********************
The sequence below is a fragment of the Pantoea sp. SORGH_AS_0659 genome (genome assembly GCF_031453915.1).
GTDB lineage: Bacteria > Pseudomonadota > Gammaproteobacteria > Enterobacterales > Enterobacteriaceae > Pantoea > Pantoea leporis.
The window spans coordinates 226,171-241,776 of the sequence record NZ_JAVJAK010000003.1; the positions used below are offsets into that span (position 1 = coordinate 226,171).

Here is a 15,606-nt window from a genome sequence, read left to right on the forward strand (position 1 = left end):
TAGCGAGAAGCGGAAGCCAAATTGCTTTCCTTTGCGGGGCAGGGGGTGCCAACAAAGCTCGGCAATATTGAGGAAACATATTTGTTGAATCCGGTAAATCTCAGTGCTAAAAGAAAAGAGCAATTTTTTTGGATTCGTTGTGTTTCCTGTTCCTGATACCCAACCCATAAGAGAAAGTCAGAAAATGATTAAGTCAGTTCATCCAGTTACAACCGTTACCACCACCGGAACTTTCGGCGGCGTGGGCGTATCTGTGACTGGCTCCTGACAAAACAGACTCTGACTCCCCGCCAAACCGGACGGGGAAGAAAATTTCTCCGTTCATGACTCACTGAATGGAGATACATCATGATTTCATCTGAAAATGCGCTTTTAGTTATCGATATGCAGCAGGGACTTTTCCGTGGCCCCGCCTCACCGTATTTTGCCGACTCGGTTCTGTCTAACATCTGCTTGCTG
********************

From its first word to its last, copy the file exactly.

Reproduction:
The sequence below is a fragment of the Pantoea sp. SORGH_AS_0659 genome (genome assembly GCF_031453915.1).
GTDB lineage: Bacteria > Pseudomonadota > Gammaproteobacteria > Enterobacterales > Enterobacteriaceae > Pantoea > Pantoea leporis.
The window spans coordinates 226,171-241,776 of the sequence record NZ_JAVJAK010000003.1; the positions used below are offsets into that span (position 1 = coordinate 226,171).

Here is a 15,606-nt window from a genome sequence, read left to right on the forward strand (position 1 = left end):
TAGCGAGAAGCGGAAGCCAAATTGCTTTCCTTTGCGGGGCAGGGGGTGCCAACAAAGCTCGGCAATATTGAGGAAACATATTTGTTGAATCCGGTAAATCTCAGTGCTAAAAGAAAAGAGCAATTTTTTTGGATTCGTTGTGTTTCCTGTTCCTGATACCCAACCCATAAGAGAAAGTCAGAAAATGATTAAGTCAGTTCATCCAGTTACAACCGTTACCACCACCGGAACTTTCGGCGGCGTGGGCGTATCTGTGACTGGCTCCTGACAAAACAGACTCTGACTCCCCGCCAAACCGGACGGGGAAGAAAATTTCTCCGTTCATGACTCACTGAATGGAGATACATCATGATTTCATCTGAAAATGCGCTTTTAGTTATCGATATGCAGCAGGGACTTTTCCGTGGCCCCGCCTCACCGTATTTTGCCGACTCGGTTCTGTCTAACATCTGCTTGCTG